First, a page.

Στήλη: Travelling-Holidays

WORLD PARTY

(By Krikis Thanasis, Mittaris Nikos & Koutsokeras Mihalis, A Class)

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World party is a TV show which started in 2013 from the Greek channel ERT 3. Four best friends from Thessaloniki started this TV show just because it was their dream. After a lot of rejections from Greek TV channels they finally managed to find the solution by just waiting for an opportunity. This opportunity was given to them by ERT 3 channel. So, let’s introduce the main presenters of this extremely unique TV show.

Sakis Tanimanidis

He was born in Thessaloniki in 1981. He is the director, producer and presenter of the show. He is maniac with gymnastics, healthy food and a healthy lifestyle. He is usually hungry throughout the day. He has excess energy and likes to talk and travel around the world. His motto is «You Only Live Once» (YOLO) … not just sit on the couch and let life go on. He likes to make others smile. He is an engineer and he has studied Aristotle. He did his Master’s (MBA) at Babson College US. His best friend is George.

George Mavridis

He was born in Thessaloniki in 1978. He has particular love for animals and more specifically for his dog, Molly. He has been professionally engaged in the art of tattooing since 1999. He paints from a really young age. His hobby is football and he likes extreme sports. He loves music and video games. He is the owner of «Tattooligans» studio, which is his second home. His best friend is Sakis.

 

There are also two other members, Thodoris Plakidis (Teo) and George Letzas. They are the photographers/filmers. These four talented young travelers travel all around the world and they are trying to show to people the beautiful side of some countries known or not. In each episode, they try to present a country. They show the most representative and other parts of various countries all around the world. The unique characteristic about this TV show is that, unlike other TV shows, they always face any situations, bad or good, with humor and with their motto YOLO (which means you only live once). This means that anyone must face their difficulties with happiness and hope about the future.

The secret of success

Their secret of success is that from the beginning they wanted to make something different, something that has never been done before. Although some people may not like this show, no one can say that it’s not different.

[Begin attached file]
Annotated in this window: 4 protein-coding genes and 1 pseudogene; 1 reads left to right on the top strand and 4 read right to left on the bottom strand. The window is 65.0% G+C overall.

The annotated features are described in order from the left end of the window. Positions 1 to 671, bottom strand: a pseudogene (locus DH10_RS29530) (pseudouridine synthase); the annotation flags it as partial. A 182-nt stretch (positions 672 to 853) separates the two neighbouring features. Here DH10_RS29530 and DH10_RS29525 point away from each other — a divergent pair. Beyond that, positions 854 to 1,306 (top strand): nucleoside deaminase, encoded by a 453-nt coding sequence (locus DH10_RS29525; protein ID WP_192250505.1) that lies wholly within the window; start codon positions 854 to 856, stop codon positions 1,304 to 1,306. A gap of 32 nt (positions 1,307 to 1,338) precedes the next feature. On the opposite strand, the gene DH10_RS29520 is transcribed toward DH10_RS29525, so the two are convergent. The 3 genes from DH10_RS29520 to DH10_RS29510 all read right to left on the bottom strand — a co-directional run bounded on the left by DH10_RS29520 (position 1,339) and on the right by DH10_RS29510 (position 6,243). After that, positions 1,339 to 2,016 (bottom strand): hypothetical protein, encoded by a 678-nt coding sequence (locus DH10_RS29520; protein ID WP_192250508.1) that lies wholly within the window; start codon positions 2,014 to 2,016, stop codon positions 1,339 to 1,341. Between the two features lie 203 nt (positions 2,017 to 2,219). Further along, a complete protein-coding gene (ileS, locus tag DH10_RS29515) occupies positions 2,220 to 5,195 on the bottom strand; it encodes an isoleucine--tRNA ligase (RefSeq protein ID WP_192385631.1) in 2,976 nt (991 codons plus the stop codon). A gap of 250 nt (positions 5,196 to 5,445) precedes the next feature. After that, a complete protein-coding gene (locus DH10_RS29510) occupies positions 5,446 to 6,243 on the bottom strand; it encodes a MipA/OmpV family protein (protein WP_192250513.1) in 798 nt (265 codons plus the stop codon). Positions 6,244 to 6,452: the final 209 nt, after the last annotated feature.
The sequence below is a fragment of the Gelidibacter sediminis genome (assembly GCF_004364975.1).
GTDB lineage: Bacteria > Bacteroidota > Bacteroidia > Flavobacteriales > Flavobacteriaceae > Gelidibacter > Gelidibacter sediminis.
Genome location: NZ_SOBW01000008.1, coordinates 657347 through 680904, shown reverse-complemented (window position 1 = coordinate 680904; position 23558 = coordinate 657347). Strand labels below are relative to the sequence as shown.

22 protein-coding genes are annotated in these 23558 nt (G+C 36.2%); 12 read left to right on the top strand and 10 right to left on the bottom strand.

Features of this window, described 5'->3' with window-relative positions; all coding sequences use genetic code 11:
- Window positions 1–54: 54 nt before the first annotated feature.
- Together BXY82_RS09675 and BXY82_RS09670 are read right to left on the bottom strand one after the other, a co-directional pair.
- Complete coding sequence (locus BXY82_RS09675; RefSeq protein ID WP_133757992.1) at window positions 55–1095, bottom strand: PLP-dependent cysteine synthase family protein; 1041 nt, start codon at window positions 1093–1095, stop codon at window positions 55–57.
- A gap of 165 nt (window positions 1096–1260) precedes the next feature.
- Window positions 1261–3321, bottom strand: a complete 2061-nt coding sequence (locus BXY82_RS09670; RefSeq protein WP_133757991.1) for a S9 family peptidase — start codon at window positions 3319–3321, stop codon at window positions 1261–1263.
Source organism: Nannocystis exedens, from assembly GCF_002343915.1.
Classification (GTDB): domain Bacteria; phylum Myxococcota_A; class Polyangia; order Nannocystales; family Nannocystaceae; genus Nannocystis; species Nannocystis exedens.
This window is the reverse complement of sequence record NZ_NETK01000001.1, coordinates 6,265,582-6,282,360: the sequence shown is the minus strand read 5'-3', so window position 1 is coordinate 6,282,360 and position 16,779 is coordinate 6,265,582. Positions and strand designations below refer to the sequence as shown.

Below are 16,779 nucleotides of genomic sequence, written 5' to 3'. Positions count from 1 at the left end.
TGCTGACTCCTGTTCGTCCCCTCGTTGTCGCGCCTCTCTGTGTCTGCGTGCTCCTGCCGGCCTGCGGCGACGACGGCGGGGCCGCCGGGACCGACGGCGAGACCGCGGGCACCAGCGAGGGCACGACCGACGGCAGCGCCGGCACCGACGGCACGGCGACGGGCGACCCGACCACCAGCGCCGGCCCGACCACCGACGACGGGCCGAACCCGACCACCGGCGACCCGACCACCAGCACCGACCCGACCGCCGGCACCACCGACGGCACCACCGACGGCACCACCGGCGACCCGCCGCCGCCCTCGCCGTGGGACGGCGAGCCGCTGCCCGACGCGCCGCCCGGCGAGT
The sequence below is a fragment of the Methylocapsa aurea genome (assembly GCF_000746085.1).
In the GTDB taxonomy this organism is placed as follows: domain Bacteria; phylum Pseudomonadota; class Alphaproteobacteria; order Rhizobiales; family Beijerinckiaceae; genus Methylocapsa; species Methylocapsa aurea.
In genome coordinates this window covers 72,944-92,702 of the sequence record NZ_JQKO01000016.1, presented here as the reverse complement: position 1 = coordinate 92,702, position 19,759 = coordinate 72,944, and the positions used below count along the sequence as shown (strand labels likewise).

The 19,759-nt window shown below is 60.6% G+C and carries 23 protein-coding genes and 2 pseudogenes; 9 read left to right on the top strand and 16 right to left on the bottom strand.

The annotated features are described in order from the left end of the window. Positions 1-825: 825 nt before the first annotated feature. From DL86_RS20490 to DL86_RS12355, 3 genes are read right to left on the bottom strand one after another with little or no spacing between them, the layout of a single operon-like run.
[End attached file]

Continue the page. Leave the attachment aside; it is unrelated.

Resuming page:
The most dangerous of their journeys

No1: Zambia, Africa – Victoria waterfalls: George and Sakis jump in a physical pool from the edge of the waterfalls. Sakis claimed that that single moment he lost 10 years of his life.

No2: in northern Africa, they travelled in a ghetto where they were the only white people in that area. The indigenous black people could always harm George and Sakis as they have strong enmity for white people.

No3: the most dangerous place they visited was a favela in Argentina where they couldn’t escape from the aggressive mafia members.

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The most impressive and exciting trip they made was in the Amazon River. They say that wherever you go you meet different civilizations but Amazon was extraordinary. The combination of pure nature and unspoilt river in addition to indigenous civilizations create a unique landscape with picturesque scenery. It’s startling how the indigenous people adapt so well in the rainforest without any help or communication with the modern world.

But the trips have offered something more than just fun. They were fulfilled as humans due to all their new experiences. The fact that they meet people from all social statuses has helped them form a personality that can judge situations better.

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Above all, they are simple people, but most importantly inseparable friends. They have formed a friendship that will last maybe forever. This is, as they claim, the most important outcome of their trips. They think that travelling around the world is the point of life and would recommend it to everyone.

Sources

http://www.alphatv.gr/shows/entertainment/worldparty/whoiswho

Google Pictures

http://www.protothema.gr/stories/article/515377/sakis-tanimanidis-giorgos-mauridis-i-zoi-tous-ena-pagosmio-partu/